A moving guest blog that shares the inspiration behind a story! It is always wonderful to hear from authors about events in their lives that brought about a story needing to be told.
The darker side of The Second-Hand Boy
When you’re in Year Five, there is nothing more important than having a best friend. Or maybe the existence of fairies, but the best friend thing sticks out for me.
I know this because mine moved out of the county and my whole life turned upside down.
Almost 25 years later, I remember the lonely lunchtimes that seemed to stretch on forever and the biting words of the kids in my class when I made up imaginary playmates. It was the first time I felt a leaden, black weight thunking inside my chest. I was nine years old.
Sadness and poor mental health can strike at any age. It’s not just a treat reserved for our sixteenth birthdays. But rarely have I seen it portrayed in books for younger children.
I started writing The Second-Hand Boy back in 2012 when I was 22 and fresh out of my MA in Writing For Children. In the book, twelve-year-old Billy finds himself all alone after his best friend leaves and his world comes crashing down around him. Between swerving the bullies and looking after Mum, there seems to be no escape from his problems. However, when Mum gives him a second-hand book, everything changes. Billy finds himself drawn into an icy world of parallel universes where things aren’t quite as they seem.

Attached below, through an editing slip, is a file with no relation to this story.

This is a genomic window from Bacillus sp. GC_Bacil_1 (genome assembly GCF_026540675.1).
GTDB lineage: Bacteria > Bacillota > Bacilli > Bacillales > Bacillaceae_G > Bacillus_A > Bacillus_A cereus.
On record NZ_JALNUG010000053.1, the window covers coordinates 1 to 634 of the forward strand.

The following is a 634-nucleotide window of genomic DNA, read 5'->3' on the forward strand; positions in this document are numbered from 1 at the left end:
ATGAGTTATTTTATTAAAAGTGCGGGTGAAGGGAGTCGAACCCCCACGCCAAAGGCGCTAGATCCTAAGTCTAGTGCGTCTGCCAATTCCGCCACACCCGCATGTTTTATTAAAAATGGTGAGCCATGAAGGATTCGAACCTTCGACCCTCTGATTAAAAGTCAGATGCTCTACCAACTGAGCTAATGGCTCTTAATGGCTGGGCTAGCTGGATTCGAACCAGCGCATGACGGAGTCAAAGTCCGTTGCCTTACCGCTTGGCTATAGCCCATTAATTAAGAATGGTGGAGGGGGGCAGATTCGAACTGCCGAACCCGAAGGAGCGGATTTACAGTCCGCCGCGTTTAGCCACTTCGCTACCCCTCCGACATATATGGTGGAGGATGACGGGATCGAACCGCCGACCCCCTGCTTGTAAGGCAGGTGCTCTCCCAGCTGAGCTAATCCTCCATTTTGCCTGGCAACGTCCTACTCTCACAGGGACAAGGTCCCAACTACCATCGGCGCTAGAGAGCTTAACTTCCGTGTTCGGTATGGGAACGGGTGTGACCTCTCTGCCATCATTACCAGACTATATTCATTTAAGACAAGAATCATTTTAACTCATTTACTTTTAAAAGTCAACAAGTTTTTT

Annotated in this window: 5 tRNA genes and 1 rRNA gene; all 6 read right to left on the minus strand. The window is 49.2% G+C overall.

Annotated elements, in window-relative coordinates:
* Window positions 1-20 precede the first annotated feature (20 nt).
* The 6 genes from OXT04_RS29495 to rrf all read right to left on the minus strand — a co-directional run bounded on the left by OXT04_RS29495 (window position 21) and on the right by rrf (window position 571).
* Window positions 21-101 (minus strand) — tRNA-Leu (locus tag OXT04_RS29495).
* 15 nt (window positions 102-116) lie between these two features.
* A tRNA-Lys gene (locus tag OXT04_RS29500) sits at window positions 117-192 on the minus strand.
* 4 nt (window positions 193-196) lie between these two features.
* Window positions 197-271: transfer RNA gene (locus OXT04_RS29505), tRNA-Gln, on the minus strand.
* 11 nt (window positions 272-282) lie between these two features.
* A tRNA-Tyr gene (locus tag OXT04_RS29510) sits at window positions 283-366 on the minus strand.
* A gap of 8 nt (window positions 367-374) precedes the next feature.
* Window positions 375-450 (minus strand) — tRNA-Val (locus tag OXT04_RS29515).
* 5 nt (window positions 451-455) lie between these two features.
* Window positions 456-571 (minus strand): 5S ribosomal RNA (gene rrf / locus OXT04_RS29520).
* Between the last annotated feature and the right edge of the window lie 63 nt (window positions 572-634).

I remember reading Patrick Ness and Siobhan Dowd’s A Monster Calls back in 2013 and openly sobbing on a train from Manchester to Preston (we all did that, right?). I was ecstatic to see mental health being handled so skillfully and beautifully for a younger audience.
This reminded me of the fact that so little is written about mental health for a younger, pre-teen audience despite 1 in 6 of those aged 5-16 currently living with a mental health condition. Back in the late nineties when I was talking to trees and locking myself in the loos at breaktime, I had no words to describe what I was experiencing. Now, I know this to be anxiety and the first slinking drops of depression. If only I’d had a character I could relate to or a happy ending to give me hope that things might change.
And so, The Second-Hand Boy was born.
An early version of the book won a New Northern Writers’ Award in 2018 for its handling of mental health for a younger age group. That was a very proud day for me. Since around this time, I have seen books such as A Kind of Spark by Elle McNicoll and A Pocketful of Stars by Aisha Bushby explore these issues. National mental health campaigns are prominent in the media and mental health advocacy floods our social media. Much has changed since 2012 when I first put pen to paper. I’m incredibly happy that we’re moving into an age where The Second-Hand Boy is part of the growing number of books dealing with issues such as anxiety, depression, and dissociation.
I hope that Billy’s journey can strike a cord in the hearts of other young people as he navigates the line between reality and magic. Between the demons in his head and hope for the future.